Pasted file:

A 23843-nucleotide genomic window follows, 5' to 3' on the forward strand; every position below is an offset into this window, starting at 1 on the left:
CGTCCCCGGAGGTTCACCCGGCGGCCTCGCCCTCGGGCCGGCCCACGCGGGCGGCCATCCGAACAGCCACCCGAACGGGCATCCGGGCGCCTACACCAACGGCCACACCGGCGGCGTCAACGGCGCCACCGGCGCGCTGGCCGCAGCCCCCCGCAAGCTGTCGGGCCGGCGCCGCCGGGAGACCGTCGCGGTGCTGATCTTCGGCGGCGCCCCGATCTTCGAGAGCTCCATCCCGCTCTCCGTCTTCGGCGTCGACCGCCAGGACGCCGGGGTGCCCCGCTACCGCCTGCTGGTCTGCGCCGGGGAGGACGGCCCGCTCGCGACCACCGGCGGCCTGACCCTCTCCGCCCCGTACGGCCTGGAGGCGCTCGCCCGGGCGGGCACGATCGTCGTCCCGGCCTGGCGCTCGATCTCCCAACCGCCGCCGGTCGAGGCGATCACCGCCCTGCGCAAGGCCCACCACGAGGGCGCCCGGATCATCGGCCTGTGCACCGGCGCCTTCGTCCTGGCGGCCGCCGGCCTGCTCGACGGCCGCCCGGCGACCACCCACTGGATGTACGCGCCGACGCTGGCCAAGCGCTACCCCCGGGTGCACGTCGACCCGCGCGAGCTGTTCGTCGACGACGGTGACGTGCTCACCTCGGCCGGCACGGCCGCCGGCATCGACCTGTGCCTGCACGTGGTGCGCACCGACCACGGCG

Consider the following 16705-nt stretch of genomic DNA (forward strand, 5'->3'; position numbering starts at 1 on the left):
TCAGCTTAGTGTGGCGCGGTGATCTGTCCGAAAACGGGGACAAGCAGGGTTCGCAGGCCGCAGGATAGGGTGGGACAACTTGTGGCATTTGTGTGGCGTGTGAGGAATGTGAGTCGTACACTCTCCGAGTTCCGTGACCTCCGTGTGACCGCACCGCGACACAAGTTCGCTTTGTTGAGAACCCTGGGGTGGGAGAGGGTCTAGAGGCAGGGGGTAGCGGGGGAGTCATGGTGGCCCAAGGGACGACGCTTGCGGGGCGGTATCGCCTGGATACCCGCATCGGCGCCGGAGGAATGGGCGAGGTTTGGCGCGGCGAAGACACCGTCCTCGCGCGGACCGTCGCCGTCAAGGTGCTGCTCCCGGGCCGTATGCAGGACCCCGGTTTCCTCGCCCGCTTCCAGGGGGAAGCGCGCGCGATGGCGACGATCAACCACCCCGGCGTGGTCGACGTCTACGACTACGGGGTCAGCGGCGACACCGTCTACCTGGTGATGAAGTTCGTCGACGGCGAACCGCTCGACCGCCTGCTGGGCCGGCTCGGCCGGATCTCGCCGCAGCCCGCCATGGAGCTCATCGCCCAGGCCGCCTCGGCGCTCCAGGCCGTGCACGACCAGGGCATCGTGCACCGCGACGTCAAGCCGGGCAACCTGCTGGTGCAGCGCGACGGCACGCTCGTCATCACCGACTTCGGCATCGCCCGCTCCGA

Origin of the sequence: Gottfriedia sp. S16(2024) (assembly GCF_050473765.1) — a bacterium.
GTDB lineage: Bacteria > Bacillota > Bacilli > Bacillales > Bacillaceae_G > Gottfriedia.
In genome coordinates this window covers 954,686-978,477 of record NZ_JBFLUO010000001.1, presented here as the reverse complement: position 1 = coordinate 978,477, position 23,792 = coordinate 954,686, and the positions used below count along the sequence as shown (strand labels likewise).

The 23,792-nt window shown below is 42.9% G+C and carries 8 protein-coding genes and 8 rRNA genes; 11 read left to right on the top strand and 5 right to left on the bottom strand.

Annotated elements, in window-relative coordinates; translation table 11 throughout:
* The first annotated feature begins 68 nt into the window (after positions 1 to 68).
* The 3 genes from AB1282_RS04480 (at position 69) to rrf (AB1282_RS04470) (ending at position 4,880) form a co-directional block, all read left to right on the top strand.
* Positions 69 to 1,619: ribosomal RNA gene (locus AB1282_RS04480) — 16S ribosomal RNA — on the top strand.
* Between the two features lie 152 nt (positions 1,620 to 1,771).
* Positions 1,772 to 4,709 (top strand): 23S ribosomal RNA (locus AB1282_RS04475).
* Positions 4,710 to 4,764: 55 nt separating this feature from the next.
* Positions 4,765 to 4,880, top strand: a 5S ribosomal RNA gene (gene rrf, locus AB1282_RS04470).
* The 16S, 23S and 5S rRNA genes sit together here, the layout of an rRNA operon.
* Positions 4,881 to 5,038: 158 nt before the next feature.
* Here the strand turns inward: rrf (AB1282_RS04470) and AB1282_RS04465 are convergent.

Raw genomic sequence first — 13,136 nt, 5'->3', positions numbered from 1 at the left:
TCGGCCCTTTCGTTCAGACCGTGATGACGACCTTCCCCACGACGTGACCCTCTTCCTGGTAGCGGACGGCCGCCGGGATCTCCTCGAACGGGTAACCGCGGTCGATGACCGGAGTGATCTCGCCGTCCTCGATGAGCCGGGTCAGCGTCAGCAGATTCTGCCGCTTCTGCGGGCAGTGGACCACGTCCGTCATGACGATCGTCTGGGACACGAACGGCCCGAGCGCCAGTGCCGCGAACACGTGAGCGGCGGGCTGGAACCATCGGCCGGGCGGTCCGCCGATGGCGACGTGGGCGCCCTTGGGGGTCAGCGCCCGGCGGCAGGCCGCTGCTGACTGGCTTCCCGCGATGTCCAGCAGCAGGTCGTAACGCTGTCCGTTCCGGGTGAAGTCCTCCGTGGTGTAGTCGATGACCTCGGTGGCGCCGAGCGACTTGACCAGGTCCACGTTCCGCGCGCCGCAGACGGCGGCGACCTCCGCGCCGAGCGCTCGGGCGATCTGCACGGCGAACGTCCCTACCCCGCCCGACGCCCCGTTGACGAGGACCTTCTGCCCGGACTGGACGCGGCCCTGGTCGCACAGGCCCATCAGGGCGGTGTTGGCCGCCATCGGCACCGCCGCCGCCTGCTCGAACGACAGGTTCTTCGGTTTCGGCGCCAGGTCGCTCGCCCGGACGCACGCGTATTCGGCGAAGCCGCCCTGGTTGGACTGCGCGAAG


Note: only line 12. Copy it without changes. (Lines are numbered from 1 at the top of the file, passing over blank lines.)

* Positions 69 to 1,619: ribosomal RNA gene (locus AB1282_RS04480) — 16S ribosomal RNA — on the top strand.